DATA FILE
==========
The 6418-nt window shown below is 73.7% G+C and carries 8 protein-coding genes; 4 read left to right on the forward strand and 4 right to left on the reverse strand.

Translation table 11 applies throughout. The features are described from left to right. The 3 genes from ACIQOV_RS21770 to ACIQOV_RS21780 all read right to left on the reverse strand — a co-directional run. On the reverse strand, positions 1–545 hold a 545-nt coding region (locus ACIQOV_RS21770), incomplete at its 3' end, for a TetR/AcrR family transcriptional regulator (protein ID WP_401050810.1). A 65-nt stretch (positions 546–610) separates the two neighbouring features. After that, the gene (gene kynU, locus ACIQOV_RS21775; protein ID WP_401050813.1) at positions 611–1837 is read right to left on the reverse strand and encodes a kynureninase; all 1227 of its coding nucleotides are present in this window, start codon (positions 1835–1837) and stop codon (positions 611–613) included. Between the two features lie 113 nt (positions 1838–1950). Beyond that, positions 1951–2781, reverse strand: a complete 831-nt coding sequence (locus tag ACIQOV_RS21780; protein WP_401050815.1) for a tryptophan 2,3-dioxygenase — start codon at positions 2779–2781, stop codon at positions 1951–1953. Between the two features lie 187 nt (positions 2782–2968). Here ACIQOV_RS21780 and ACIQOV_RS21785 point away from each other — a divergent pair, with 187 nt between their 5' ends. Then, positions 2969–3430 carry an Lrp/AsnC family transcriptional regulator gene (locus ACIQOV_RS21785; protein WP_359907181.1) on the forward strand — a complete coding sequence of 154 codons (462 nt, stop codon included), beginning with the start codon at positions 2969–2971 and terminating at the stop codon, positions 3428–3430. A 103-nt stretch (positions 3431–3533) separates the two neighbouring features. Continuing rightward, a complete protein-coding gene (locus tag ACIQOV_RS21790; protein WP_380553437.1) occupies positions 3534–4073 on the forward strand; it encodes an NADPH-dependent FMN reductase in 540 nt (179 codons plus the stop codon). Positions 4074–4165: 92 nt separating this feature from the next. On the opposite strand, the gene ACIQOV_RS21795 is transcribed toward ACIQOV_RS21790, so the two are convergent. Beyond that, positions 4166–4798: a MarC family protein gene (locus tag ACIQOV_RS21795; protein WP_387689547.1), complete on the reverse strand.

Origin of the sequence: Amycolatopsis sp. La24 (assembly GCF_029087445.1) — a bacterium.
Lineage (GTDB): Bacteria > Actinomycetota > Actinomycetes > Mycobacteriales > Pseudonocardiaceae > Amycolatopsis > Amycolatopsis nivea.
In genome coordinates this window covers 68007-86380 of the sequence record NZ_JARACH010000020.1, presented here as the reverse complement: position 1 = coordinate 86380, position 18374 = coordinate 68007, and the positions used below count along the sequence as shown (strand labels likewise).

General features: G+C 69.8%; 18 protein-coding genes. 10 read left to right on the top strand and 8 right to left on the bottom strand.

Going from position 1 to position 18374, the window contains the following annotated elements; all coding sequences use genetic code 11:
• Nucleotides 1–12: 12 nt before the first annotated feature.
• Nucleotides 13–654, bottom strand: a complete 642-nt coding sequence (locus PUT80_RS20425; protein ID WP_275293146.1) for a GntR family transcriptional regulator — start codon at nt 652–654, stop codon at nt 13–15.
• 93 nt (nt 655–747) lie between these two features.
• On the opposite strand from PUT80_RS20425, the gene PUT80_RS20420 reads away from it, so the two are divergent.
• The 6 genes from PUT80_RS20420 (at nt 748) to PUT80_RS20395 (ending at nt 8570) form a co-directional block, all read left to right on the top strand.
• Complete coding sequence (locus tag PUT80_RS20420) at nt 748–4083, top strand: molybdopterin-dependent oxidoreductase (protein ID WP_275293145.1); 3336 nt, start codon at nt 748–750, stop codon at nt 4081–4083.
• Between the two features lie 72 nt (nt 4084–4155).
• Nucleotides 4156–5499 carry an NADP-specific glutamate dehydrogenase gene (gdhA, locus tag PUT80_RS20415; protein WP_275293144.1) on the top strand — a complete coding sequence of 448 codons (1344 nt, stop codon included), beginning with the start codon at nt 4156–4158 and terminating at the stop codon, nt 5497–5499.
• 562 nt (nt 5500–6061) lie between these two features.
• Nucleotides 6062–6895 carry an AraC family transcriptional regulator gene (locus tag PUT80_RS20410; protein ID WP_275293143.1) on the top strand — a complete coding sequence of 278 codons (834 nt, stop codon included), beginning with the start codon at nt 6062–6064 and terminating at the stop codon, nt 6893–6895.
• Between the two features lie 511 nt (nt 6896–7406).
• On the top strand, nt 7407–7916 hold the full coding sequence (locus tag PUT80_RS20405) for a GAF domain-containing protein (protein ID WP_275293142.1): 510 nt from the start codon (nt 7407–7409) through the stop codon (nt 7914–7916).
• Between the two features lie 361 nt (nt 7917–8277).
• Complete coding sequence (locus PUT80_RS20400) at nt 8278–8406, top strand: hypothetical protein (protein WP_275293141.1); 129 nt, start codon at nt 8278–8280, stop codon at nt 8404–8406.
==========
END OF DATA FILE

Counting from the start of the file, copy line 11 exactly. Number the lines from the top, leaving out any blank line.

• On the opposite strand from PUT80_RS20425, the gene PUT80_RS20420 reads away from it, so the two are divergent.